Melanie Tanielian

junior fellow
EURIAS cohort 2018/2019
discipline History
Assistant Professor, University of Michigan

Research project

Transnational Lunacy: Madness, Society and Citizenship in a World at War (1914-1920)

 

“HUNGERTOD!” From 1914-1920, around the globe, the death rate of civilians in mental health institutions is truly staggering. During these six years, 70,000 civilians died in Germany’s psychiatric hospitals of starvation and malnutrition. In Britain, the death rate of civilians in “insane asylums” rose to 20 percent in one year (1918). The history of “civilian insane” during World War I, has not only never been told from a transnational/comparative perspective, but even in a national context, scholars largely overlook their fate. According to historians of medicine, World War I generated medical diagnostic advancements and treatments of physical diseases and mental illnesses. On the battle and the home front, medical officials and psychiatrists diagnosed men with “shell shock” and “war neurosis” as this modern mechanized conflict took its toll on soldiers’ bodies and minds. The history of shell shock and its paralyzing physical, mental, and social effects are well known. The effects of the war on those who are already struggling from serious mental health conditions, however, are completely ignored.

 

This project is interested in a lesser-known history that of the civilian ‘lunatic,’ a forgotten category of people in all the belligerent states. In the broadest of terms, this book is the history of World War I’s effects on the experience of civilian mental patients, their caregivers and wardens, and on the mental institutions. Moving away from the usual wartime mental illness story of traumatized soldiers, the book is also a socio-economic and legal history of asylums and their civilian patients. Discussing the wartime experiences of civilian suffering from mental illness was taboo, due to the stigmatized nature of their afflictions. These men and women, old and young, were not only forgotten by their communities and eventually history, but were, if not discarded or neglected, mobilized to sacrifice and contribute to the war effort. Focusing on civilian ‘insane’ in Germany, Britain, France, Austria, the United States, and the provincial Ottoman Empire from 1914-1920, this book is a timely study contributing to the growing scholarship on mental health during wartime from a seriously neglected historical perspective.

 

It is a transnational history of World War I’s effects on the experience of people situated at the margins of society and in the crossings of citizenship. My research is committed to expose civilian experiences during World War I and highlight their importance to our understanding of war and society more generally. It exposes how civilian wartime experiences were mediated through their positionality in the hierarchy of citizenship and fills a historical lacuna, challenge the singular focus on the mental health and care of the citizen soldiers, and contribute to a global history trend in the field of World War I studies.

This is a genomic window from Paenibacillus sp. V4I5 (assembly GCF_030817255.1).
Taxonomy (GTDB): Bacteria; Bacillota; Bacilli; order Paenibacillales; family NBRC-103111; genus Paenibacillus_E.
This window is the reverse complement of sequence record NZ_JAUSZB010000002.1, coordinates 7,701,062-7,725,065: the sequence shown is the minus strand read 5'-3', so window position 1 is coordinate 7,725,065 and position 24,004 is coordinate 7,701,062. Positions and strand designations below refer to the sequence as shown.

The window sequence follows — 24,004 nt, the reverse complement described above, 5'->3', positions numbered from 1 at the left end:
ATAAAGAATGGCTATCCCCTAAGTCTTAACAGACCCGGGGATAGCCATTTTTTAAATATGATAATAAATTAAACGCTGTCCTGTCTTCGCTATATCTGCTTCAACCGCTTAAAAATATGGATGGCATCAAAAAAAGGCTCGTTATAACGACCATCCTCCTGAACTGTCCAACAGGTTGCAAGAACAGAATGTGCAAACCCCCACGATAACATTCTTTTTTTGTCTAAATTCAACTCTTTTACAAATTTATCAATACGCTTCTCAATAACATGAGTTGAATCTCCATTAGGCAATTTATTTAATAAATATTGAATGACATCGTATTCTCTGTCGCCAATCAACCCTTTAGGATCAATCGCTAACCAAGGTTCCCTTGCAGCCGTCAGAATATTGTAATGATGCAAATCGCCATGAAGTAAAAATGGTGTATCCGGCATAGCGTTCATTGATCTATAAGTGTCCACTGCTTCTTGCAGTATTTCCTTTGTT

Biography

 

Melanie Tanelian is Assistant Professor in the History Department at the University of Michigan, Ann Arbor. She received her PhD in history from the University of California, Berkeley. Her research has been supported by the Allan Sharlin Memorial Grant for Dissertation Research, the DAAD Graduate Fellowship, and the Sultan Fellowship from the Center of Middle Eastern Studies at the University of California, Berkeley.

 

Her research and teaching interests include the social and cultural history of WWI in the Middle East, the emergence of religious philanthropic societies and their work in times of conflict, the history of German missionaries, social Protestantism and modern humanitarianism, disease, medicine, and hospitals.

Selected publications

 

The Charity of War: Famine, Humanitarian Aid, and World War I in the Middle East, Stanford University Press, Stanford , 2017.

 

'Feeding the City: The Beirut Municipality and Civilian Provisioning During World War I', International Journal of Middle East Studies, vol. 46, 2014, pp. 737-758.

 

'Politics of Wartime Relief in Ottoman Beirut', First World War Studies, vol. 5, 2014, pp. 69-82.

 

'Food and Nutrition (Ottoman Empire/Middle East)', in U. Daniel et al. (eds), 1914-1918-online. International Encyclopedia of the First World War [online], Freie Universität Berlin, published 8 October 2014. 

 

'Disease and Public Health (Ottoman Empire/Middle East)', in U. Daniel et al. (eds), 1914-1918-online. International Encyclopedia of the First World War [online], Freie Universität Berlin, published 8 October 2014.

 

institut

senior fellow
EURIAS promotion 2017/2018
Hanse-Wissenschaftskolleg Institute for Advanced Study (HWK)
discipline History of Science and Technology
2017
junior fellow
EURIAS promotion 2018/2019
Hanse-Wissenschaftskolleg Institute for Advanced Study (HWK)
discipline Political Science
2018
senior fellow
EURIAS promotion 2016/2017
Hanse-Wissenschaftskolleg Institute for Advanced Study (HWK)
discipline Education
2016
senior fellow
EURIAS promotion 2017/2018
Hanse-Wissenschaftskolleg Institute for Advanced Study (HWK)
discipline Social Anthropology
2017